ELLEN BOENER, Performance Stage Manager
KATE LOGAN, Sound Technician
DIEGO PEÑA, Production Assistant

TIM PHAM, Production Assistant

All photos by Cheshire Isaacs








theatrefirst.com
TheatreFirst
Live Oak Theater
1301 Shattuck Ave, Berkeley

Saturday, June 3, 2017

A Stranger Comes to Town...


The Roommate
by Jen Silverman
Directed by Becca Wolff
May 23 - July 1, 2017
SF Playhouse

by Christine Okon

A​ ​mysterious​ ​stranger​ ​enters​ ​someone's​ ​life​ ​and​ ​changes​ ​it​ ​forever:​ ​this​ ​is​ ​a familiar, exciting story premise; think of William Inge's Picnic ​or almost any Western. The thrill is in the allure of the unknown, the seductive break from boredom, the last-ditch chance to live the life you were meant to live. It's​ ​the instant​ ​dynamic​ ​of​ ​object​ ​and​ ​force,​ ​of​ ​catalyst​ ​and​ ​inert​ ​substance,​ ​to​ ​effect​ ​change. 

San​ ​Francisco​ ​Playhouse is ending its 2016-2017 season with the one-act play The​ ​Roommate​ ​by​ ​Jen​ ​Silverman​; it's a good choice because it's not about endings but beginnings, about the thrill of "what's next?"

The​ ​Roommate​ ​takes place in a seemingly peaceful and tidy kitchen in a charming house in the middle of "corn cobs and open sky": Somewhere in Iowa. It's Sharon's house, and she seems somewhat lost in the space that has grown too big. Sharon's in her​ ​50's​ ​and​ ​in​ ​a​ ​precarious​ ​transition​ ​from​ ​the​ ​certainty​ ​of​ ​wife​ ​and​ ​mother​ ​to..what? Her​ ​son​ ​has​ ​grown​ ​and​ ​left​ ​home,​ ​but​ ​she​ ​still​ ​clings​ ​to​ ​the​ ​mother-son lifeline through "I just want to see how you're doing" phone calls. 

Sharon (Susi Damilano) and Robyn (Julia Brothers) with the wide Iowa sky as backdrop.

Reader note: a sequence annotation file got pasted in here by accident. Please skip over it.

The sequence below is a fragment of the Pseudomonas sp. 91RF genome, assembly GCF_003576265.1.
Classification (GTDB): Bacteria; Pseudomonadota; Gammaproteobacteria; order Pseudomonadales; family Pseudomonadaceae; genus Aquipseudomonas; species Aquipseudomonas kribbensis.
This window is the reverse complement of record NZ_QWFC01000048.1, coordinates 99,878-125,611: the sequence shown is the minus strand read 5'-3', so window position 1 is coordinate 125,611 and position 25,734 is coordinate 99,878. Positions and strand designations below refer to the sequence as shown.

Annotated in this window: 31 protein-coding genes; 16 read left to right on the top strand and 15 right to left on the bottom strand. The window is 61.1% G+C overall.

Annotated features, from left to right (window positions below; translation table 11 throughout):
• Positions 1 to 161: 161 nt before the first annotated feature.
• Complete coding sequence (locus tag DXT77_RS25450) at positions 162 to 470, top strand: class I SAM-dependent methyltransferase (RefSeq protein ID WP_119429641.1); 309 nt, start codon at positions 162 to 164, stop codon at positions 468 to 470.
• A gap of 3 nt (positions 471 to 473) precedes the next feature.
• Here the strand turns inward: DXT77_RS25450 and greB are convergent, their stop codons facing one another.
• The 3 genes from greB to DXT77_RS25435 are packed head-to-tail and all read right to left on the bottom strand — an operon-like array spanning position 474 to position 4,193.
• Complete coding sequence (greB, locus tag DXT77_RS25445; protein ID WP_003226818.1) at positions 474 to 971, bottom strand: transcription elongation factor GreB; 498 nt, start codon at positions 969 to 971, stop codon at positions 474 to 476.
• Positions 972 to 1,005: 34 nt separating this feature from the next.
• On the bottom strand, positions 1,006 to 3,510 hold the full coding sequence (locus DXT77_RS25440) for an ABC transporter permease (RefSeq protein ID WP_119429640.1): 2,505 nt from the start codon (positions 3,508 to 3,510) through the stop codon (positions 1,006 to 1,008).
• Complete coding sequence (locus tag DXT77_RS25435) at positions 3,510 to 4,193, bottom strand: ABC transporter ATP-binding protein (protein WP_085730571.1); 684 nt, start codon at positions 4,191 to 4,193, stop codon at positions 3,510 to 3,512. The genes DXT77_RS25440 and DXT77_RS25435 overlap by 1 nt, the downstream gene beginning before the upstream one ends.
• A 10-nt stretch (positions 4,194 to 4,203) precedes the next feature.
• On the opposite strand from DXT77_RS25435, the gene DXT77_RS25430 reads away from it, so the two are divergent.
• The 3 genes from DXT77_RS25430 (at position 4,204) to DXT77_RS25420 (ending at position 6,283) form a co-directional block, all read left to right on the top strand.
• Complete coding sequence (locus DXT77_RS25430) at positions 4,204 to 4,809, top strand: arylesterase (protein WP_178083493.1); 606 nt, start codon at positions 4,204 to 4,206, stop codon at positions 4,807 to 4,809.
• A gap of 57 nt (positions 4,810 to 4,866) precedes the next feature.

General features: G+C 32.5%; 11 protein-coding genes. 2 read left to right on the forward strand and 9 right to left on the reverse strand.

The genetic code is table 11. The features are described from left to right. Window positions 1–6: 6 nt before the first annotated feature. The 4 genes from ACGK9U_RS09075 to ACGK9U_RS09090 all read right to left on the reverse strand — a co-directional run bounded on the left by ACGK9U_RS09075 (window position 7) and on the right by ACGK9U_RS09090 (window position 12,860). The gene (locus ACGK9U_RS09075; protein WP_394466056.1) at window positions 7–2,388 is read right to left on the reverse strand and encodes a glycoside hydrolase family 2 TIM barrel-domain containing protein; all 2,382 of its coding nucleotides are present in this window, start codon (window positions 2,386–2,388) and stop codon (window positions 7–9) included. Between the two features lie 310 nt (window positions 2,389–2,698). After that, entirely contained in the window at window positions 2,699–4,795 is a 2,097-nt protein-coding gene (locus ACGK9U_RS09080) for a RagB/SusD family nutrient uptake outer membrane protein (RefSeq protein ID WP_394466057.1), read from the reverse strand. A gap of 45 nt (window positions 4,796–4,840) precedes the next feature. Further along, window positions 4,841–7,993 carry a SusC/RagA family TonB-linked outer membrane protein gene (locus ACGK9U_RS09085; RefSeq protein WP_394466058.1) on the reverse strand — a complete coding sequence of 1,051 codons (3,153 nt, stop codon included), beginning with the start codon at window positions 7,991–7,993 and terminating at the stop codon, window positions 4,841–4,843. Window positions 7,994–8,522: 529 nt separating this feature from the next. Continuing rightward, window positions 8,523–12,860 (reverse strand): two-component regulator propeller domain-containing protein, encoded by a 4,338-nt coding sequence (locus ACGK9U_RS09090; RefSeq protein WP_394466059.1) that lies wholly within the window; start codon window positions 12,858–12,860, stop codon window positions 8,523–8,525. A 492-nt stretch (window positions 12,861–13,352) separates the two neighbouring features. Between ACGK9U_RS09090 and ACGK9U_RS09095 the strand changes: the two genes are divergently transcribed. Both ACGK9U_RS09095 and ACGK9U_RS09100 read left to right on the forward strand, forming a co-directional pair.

​Susi​ ​Damilano's​ ​Sharon​ ​is​ ​a grown-up good girl who's​ a bit ​​insecure, gabby ​but​ ​not​ ​especially​ ​thoughtful,​ ​as she goes through the motions of daily routine. Sharon is anxiously waiting​ ​for​ ​the person who has answered her ad for a roommate. 
Wide-eyed Sharon (Susi Damilano) makes a phone call to her son.
The renter ​turns​ ​out​ ​to​ ​be​ ​a​ ​woman​ ​of a similar age named​ ​Robyn (Julia Brothers)--​slender,​ ​self-assured, worldly,​ ​and​ ​capable​ ​​quite unlike the ​usual​ ​timid​ ​flock​ ​of​ ​book club friends​ that ​Sharon alludes​ ​to.​ ​Robyn is an intriguing mystery: why did move from the Bronx to Iowa? Is she running from or to something? Julia Brothers ​brings​ ​a​ ​self-contained​ ​strength​ ​and​ ​beauty​ ​to​ ​the​ ​vagabond​ ​soul who is seeking a sense of place while barely containing a constant restlessness. 
Robyn (Julia Brothers) and Sharon (Susi Damilano) discuss their plans for their futures.
You​ ​wouldn't​ ​call​ ​Robyn​ ​"nice"​ ​-​ ​but​ ​she​ ​sure​ ​knows​ and has done ​a​ ​lot of things​ ​that​ surprise, shock and thrill Sharon. The best thing about this production is Damilano's and Brothers' electric approach-avoidance dance between the doubt and trust, distance and intimacy, of Sharon and Robyn, unsettling the audience with suspense. This is real acting craft in action.